MOSCOW, August 11 (RIA Novosti) - The release of a UK draft report examining the impact of developing shale gas deposits through hydraulic fracturing, or fracking, on house prices and local services has been criticized for the redaction of large amounts of information, The Guardian reports.
"The number of redactions would be almost comical if it weren't so concerning. What are the economic, social and environment impacts and effects upon housing and local services, agriculture and tourism that the government is so keen to withhold from us? The implications of fracking for rural communities are vast. It is critical the public knows the facts: absolute transparency is essential – censorship should not be an option," the Green Member of Parliament (MP) for Brighton Pavilion, Caroline Lucas said.
The Shale Gas: Rural Economy draft report, written in March, describes the results of a study conducted by Whitehall officials. Sections reviewing the impact on housing demands and property prices were subject to most redactions. The executive summary of the draft states that the majority of information comes from research conducted in the United States, which has significantly expanded its fracking industry in recent years.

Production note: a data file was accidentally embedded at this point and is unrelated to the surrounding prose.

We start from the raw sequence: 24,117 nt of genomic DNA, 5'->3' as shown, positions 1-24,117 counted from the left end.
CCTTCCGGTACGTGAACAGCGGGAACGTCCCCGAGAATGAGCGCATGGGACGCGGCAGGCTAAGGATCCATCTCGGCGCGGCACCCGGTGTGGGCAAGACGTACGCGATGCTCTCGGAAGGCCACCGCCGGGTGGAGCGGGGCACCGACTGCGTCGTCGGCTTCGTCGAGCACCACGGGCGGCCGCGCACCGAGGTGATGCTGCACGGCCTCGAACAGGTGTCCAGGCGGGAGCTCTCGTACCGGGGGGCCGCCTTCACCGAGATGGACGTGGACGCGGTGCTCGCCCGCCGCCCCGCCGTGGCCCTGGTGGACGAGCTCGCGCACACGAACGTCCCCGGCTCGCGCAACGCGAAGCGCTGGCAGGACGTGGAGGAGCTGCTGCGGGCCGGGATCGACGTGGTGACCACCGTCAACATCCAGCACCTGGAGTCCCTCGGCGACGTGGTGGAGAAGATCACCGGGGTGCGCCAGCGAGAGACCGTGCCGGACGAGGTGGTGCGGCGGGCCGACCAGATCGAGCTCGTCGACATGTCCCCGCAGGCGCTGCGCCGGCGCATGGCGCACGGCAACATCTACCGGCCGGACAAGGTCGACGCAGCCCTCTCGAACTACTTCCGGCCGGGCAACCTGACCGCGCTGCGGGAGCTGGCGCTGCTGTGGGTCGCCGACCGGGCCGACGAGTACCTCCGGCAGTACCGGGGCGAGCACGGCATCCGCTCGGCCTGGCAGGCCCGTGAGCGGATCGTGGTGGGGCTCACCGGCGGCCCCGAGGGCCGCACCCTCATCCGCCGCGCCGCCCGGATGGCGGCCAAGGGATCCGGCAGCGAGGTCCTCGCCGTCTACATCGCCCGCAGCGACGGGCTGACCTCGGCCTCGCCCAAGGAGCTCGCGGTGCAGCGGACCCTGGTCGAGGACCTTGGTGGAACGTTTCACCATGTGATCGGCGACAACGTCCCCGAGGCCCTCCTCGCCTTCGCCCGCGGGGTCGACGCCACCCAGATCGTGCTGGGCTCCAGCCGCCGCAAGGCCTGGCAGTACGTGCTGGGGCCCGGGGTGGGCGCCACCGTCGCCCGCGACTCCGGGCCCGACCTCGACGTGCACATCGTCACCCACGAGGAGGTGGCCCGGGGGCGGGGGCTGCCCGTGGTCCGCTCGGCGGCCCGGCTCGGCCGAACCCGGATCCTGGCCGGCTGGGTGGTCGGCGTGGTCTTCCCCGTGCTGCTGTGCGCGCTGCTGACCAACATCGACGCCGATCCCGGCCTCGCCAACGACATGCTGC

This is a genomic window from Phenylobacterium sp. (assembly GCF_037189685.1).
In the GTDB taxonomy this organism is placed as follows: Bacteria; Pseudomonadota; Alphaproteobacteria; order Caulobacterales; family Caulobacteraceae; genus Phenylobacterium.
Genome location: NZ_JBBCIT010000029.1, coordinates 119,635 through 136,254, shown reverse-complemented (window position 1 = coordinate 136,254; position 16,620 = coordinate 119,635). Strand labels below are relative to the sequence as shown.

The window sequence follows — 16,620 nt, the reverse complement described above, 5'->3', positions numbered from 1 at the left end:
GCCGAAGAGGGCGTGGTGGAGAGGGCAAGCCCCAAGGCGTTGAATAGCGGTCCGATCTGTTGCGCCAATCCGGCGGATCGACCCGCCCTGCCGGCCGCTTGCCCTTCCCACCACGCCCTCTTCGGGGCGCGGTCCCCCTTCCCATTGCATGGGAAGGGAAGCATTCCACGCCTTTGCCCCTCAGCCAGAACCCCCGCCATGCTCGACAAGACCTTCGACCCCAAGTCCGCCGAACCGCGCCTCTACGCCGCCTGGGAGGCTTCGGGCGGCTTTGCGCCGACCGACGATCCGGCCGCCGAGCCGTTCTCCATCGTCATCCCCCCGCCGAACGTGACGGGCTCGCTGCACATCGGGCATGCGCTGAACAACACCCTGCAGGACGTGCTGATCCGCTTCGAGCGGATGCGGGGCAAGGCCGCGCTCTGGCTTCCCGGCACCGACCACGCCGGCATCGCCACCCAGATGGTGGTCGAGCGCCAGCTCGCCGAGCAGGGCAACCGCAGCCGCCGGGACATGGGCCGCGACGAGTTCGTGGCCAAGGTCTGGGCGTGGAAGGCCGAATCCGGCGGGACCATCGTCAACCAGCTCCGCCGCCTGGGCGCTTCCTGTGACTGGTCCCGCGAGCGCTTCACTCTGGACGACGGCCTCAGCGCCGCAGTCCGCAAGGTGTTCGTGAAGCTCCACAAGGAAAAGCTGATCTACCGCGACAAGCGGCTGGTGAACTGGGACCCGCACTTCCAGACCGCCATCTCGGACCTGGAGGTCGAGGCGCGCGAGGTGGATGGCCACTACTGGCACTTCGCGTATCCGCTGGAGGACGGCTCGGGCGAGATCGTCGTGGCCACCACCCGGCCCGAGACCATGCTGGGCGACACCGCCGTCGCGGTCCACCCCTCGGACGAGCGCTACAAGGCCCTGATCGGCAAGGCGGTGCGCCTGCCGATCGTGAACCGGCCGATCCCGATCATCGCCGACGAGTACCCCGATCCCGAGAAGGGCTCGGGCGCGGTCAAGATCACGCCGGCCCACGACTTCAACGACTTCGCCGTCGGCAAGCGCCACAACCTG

"One couple had agreed a house sale, but just as the plans were announced in February their buyers negotiated a reduction of 14.5% due to the uncertainty over fracking," Labor MP for Worsley and Eccles South, Barbara Keeley said. "There are a couple of other properties on the market but not selling. Everyone asks about the fracking plans,” she added.
The draft report cites a 2010 study in Texas that concluded houses valued at over $250,000 within 1,000 feet of fracking well sites saw reductions in value of three to 14 percent. Keeley told The Guardian that the government should plan to compensate individuals whose homes lose value due to fracking.
A letter published with the report stated that the redactions in the draft were made to allow officials to discuss fracking without the influence of premature criticism of the industry.
The report was published by the Department for Environment, Food and Rural Affairs after the UK government opened up two-thirds of England to a new round of bidding for fracking licenses, according to The Guardian.